. With nine total tracks your equation works out as such; [a hint of head nod + smooth cool rocky blues, equals]. There are poetic pen etches and successful attempts made to address personal life issues that many of us face but don’t always acknowledge. There’s quite a bit of self analysis going on here. Subtle and overt remarks about society that display optimism and the belief of future progress ultimately exist as well. ‘Hurt People Hurt People’ is actually an inspiring story being told in song if you catch on to the plot early and pay attention throughout.
Chapel Hill, North Carolina
‘Waitress’ is a little bit country, and a little bit off-kilter funk, tragic-romantic, dysfunctional comedy. An amalgamation of peculiar characters that converge into a brilliant, well balanced blend of interesting human ingredients, sorta like those edible ones Jenna (Kerri Russell) uses to create the magnificent pies she’s known for. Jenna’s husband Earl (Jeremy Sisto) is quite disturbing. Veteran actor, Andy Griffith who plays the role of Old Joe, is a certified scene stealer, while Ogie’s (Eddie Jemison) ‘spontaneous poems’ will indeed put a smile on your face. Nathan Fillion as Dr.Pomatta is convincing as mister nice guy awkward, gradually building to become the picture of a slightly flawed knight in shining armor. Dawn (Writer/Director; Adrienne Shelly R.I.P.) is big screen ‘Ugly Betty’ incarnate. Becky (Cheryl Hines; Curb Your Enthusiasm) is satisfyingly humorous. And Cal (Lew Temple) is a side order cook slash restaurant manager who’s much smarter then he let’s on. ‘Waitress’ is a film about, pies, marriage, infidelity, growth, interestingly strange relationships and more pie.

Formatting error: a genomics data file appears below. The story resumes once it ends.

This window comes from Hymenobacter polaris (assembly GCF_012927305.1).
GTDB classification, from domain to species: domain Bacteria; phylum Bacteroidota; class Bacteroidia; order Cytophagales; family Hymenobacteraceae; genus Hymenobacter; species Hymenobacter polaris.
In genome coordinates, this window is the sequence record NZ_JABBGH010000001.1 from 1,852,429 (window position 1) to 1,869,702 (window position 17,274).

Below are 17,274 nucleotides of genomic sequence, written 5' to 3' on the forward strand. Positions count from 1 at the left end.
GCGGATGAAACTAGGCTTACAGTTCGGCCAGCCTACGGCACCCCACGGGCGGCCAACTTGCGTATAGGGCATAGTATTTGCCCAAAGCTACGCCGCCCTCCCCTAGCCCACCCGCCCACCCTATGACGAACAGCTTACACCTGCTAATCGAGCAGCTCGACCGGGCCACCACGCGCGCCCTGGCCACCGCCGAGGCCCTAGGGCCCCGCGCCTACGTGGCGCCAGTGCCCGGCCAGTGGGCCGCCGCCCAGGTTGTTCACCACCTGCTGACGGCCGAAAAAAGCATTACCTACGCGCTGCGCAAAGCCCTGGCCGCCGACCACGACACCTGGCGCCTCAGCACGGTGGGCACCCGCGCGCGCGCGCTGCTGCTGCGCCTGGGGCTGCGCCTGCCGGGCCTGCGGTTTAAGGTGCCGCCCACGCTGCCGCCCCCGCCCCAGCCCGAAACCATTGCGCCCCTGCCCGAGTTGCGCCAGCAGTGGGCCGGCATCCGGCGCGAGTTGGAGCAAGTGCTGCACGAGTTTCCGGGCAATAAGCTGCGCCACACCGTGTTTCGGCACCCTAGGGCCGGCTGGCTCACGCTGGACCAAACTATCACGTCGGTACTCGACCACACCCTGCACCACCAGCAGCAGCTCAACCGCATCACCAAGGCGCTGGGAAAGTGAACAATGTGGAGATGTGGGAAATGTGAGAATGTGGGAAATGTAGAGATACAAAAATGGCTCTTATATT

In a fair world Carina Round would be ruling the pop charts with Slow Motion Addict. We don’t live in a fair world, however, and the pop charts in America haven’t been very kind to foreign acts as of late, most of which become either one hit wonders (Lady Sovereign), or critically acclaimed artists who can’t seem to get airplay or sell records (The Streets). Hopefully Round will find a way around this predicament as Slow Motion Addict is one part The Killers and one part The Cardigans (think Gran Turismo Cardigans not “Lovefool” Cardigans). Round proves she can write, rock and even slow it down on Slow Motion Addict, making it one of the scarcest kinds of albums around, a complete Top 40 album. After a complete listen it’s clear Slow Motion Addict wasn’t made to sell singles on iTunes, it was made to be a great album, and that’s exactly what it is.